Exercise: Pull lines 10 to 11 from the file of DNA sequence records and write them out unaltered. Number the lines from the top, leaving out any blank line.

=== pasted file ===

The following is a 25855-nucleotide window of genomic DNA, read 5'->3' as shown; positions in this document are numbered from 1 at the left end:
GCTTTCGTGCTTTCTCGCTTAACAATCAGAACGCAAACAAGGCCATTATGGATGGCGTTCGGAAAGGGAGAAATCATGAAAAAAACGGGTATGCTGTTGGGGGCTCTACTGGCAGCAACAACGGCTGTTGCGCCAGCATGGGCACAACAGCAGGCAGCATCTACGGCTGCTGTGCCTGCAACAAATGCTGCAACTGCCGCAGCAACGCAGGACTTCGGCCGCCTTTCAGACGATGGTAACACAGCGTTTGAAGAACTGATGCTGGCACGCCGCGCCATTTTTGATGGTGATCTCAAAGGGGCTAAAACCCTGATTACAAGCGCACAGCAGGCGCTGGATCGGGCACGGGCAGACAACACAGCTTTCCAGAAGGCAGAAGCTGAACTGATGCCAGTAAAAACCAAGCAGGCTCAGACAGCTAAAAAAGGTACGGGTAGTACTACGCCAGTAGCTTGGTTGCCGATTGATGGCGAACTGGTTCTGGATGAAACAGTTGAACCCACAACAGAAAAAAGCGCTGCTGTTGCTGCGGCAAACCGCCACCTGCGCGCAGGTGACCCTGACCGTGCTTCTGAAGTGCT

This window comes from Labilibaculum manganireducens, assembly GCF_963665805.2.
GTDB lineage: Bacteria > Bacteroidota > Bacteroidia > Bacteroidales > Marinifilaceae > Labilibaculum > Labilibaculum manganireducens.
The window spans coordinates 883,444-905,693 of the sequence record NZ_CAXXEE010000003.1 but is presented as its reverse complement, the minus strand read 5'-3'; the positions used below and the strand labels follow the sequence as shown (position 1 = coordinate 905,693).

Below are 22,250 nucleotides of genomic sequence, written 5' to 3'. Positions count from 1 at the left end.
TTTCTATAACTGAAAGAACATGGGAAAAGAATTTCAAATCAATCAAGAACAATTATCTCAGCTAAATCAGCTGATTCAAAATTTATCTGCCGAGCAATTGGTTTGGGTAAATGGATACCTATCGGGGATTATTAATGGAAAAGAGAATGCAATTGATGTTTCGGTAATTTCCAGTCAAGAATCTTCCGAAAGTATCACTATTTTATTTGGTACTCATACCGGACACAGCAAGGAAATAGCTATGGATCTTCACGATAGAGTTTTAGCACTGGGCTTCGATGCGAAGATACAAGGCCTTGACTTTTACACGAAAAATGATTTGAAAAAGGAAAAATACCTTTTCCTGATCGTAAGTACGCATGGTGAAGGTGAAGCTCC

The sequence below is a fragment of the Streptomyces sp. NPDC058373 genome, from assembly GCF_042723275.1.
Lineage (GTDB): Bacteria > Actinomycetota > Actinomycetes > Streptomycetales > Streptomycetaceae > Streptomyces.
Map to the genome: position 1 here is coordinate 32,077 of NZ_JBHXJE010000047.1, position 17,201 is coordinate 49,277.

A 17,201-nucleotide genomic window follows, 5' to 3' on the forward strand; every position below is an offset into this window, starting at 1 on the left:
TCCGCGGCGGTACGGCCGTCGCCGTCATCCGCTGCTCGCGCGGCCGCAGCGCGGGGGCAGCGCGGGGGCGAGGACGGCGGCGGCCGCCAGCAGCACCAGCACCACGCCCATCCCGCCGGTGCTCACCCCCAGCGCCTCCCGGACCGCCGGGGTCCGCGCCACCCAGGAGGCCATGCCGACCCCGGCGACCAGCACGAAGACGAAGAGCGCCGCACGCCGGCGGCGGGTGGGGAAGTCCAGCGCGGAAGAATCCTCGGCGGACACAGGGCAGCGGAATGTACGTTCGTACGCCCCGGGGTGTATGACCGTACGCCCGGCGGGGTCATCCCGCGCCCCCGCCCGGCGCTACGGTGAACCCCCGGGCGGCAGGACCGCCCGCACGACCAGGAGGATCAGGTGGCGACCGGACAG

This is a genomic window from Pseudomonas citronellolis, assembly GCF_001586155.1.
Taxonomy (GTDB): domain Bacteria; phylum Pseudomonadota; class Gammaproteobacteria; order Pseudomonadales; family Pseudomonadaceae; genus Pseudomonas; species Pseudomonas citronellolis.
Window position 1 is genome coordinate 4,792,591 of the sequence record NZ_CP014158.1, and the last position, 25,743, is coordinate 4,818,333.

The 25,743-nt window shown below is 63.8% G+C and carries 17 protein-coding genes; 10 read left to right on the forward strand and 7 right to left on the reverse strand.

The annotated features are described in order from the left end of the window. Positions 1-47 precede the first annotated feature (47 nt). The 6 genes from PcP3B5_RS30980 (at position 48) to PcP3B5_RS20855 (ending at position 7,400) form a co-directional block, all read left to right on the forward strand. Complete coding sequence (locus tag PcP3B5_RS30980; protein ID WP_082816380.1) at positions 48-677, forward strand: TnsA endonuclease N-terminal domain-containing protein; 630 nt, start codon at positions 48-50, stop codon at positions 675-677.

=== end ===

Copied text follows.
Map to the genome: position 1 here is coordinate 32,077 of NZ_JBHXJE010000047.1, position 17,201 is coordinate 49,277.

A 17,201-nucleotide genomic window follows, 5' to 3' on the forward strand; every position below is an offset into this window, starting at 1 on the left: